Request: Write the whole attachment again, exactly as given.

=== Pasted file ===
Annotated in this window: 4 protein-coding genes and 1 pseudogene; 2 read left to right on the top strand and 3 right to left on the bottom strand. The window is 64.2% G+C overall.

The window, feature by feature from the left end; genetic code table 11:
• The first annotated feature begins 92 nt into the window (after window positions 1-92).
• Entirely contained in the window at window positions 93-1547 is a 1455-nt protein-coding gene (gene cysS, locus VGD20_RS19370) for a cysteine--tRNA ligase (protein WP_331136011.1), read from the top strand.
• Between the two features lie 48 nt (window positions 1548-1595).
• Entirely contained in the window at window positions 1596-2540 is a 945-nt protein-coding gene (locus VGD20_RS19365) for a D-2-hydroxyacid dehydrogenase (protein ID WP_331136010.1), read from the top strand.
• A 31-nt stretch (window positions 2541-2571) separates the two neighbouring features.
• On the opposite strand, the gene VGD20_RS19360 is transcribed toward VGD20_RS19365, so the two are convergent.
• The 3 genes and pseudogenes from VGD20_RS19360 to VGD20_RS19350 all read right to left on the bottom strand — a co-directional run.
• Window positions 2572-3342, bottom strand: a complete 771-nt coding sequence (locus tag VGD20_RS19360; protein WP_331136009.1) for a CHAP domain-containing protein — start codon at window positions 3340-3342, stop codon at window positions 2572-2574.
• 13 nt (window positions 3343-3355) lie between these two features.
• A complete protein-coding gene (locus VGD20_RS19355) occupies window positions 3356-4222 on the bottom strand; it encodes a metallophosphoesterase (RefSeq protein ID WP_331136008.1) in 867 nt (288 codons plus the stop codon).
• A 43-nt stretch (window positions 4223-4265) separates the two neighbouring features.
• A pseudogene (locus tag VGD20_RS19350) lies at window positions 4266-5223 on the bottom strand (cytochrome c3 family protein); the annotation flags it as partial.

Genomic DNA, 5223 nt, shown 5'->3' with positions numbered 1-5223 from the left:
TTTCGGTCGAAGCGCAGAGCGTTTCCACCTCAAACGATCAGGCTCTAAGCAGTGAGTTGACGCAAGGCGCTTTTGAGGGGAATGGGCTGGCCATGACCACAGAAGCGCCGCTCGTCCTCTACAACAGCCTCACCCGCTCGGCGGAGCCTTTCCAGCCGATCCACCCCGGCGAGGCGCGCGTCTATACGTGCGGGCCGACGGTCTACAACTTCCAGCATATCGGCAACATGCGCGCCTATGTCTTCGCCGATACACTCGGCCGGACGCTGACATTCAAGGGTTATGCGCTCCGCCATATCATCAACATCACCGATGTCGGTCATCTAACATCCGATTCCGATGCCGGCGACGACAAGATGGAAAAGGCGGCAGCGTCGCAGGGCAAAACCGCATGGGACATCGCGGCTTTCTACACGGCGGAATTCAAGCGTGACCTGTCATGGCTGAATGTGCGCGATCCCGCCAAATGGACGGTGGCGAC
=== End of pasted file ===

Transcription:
Annotated in this window: 4 protein-coding genes and 1 pseudogene; 2 read left to right on the top strand and 3 right to left on the bottom strand. The window is 64.2% G+C overall.

The window, feature by feature from the left end; genetic code table 11:
• The first annotated feature begins 92 nt into the window (after window positions 1-92).
• Entirely contained in the window at window positions 93-1547 is a 1455-nt protein-coding gene (gene cysS, locus VGD20_RS19370) for a cysteine--tRNA ligase (protein WP_331136011.1), read from the top strand.
• Between the two features lie 48 nt (window positions 1548-1595).
• Entirely contained in the window at window positions 1596-2540 is a 945-nt protein-coding gene (locus VGD20_RS19365) for a D-2-hydroxyacid dehydrogenase (protein ID WP_331136010.1), read from the top strand.
• A 31-nt stretch (window positions 2541-2571) separates the two neighbouring features.
• On the opposite strand, the gene VGD20_RS19360 is transcribed toward VGD20_RS19365, so the two are convergent.
• The 3 genes and pseudogenes from VGD20_RS19360 to VGD20_RS19350 all read right to left on the bottom strand — a co-directional run.
• Window positions 2572-3342, bottom strand: a complete 771-nt coding sequence (locus tag VGD20_RS19360; protein WP_331136009.1) for a CHAP domain-containing protein — start codon at window positions 3340-3342, stop codon at window positions 2572-2574.
• 13 nt (window positions 3343-3355) lie between these two features.
• A complete protein-coding gene (locus VGD20_RS19355) occupies window positions 3356-4222 on the bottom strand; it encodes a metallophosphoesterase (RefSeq protein ID WP_331136008.1) in 867 nt (288 codons plus the stop codon).
• A 43-nt stretch (window positions 4223-4265) separates the two neighbouring features.
• A pseudogene (locus tag VGD20_RS19350) lies at window positions 4266-5223 on the bottom strand (cytochrome c3 family protein); the annotation flags it as partial.

Genomic DNA, 5223 nt, shown 5'->3' with positions numbered 1-5223 from the left:
TTTCGGTCGAAGCGCAGAGCGTTTCCACCTCAAACGATCAGGCTCTAAGCAGTGAGTTGACGCAAGGCGCTTTTGAGGGGAATGGGCTGGCCATGACCACAGAAGCGCCGCTCGTCCTCTACAACAGCCTCACCCGCTCGGCGGAGCCTTTCCAGCCGATCCACCCCGGCGAGGCGCGCGTCTATACGTGCGGGCCGACGGTCTACAACTTCCAGCATATCGGCAACATGCGCGCCTATGTCTTCGCCGATACACTCGGCCGGACGCTGACATTCAAGGGTTATGCGCTCCGCCATATCATCAACATCACCGATGTCGGTCATCTAACATCCGATTCCGATGCCGGCGACGACAAGATGGAAAAGGCGGCAGCGTCGCAGGGCAAAACCGCATGGGACATCGCGGCTTTCTACACGGCGGAATTCAAGCGTGACCTGTCATGGCTGAATGTGCGCGATCCCGCCAAATGGACGGTGGCGAC